Turkey, Britain and United States asked to investigate UAE 'war crimes' in Yemen
A group of solicitors have filed a request for the opening of a new case against top officials of the United Arab Emirates (UAE) in three countries, revealing new evidence of extrajudicial killings in Yemen since 2015. The legal team of the London-based Stoke and White law firm has submitted new evidence to authorities in the U.K., the U.S. and Turkey on the attacks that targeted civilians and the members of Yemen's Al-Islah party.
Britain, the United States and Turkey were on Wednesday formally asked to arrest senior officials from the United Arab Emirates on suspicion of carrying out war crimes and torture in Yemen, three sources told Reuters.
British law firm Stoke White filed the complaints to Britain's Metropolitan police and the U.S. and Turkish justice ministries on behalf of Abdullah Suliman Abdullah Daubalah, a journalist, and Salah Muslem Salem, whose brother was killed in Yemen.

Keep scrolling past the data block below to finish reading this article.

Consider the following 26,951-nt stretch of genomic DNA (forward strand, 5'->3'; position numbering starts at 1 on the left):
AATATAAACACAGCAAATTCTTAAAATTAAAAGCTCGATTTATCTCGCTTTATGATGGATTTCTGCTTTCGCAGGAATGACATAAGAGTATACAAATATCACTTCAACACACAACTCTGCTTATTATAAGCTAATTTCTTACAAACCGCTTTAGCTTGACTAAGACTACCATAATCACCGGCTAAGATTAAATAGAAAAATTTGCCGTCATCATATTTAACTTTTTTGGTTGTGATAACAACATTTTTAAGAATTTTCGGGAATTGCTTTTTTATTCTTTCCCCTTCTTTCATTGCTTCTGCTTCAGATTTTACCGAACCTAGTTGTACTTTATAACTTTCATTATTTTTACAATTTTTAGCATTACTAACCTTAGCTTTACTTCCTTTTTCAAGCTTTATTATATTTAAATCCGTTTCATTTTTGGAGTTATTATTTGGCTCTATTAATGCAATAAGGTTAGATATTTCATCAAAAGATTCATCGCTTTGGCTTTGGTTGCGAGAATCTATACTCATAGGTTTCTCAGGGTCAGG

The complaint, filed on Wednesday, says the UAE and its mercenaries were responsible for torture and war crimes against civilians in Yemen in 2015 and 2019. A spokeswoman for the UAE could not be reached for immediate comment.
"It is requested that the UK, U.S. and Turkish police open investigations into these alleged crimes as soon as possible," according to one of the sources.
The suspects identified include political and military leaders from the UAE who reside in the UAE and the United States but who travel to Britain regularly.
The UAE is a leading partner in a Saudi-led coalition that intervened in Yemen in March 2015 to restore ousted President Abd-Rabbu Mansour Hadi's government after it was toppled by the Houthis in late 2014. In July the UAE said it was withdrawing its troops from Yemen, but remained a part of the coalition.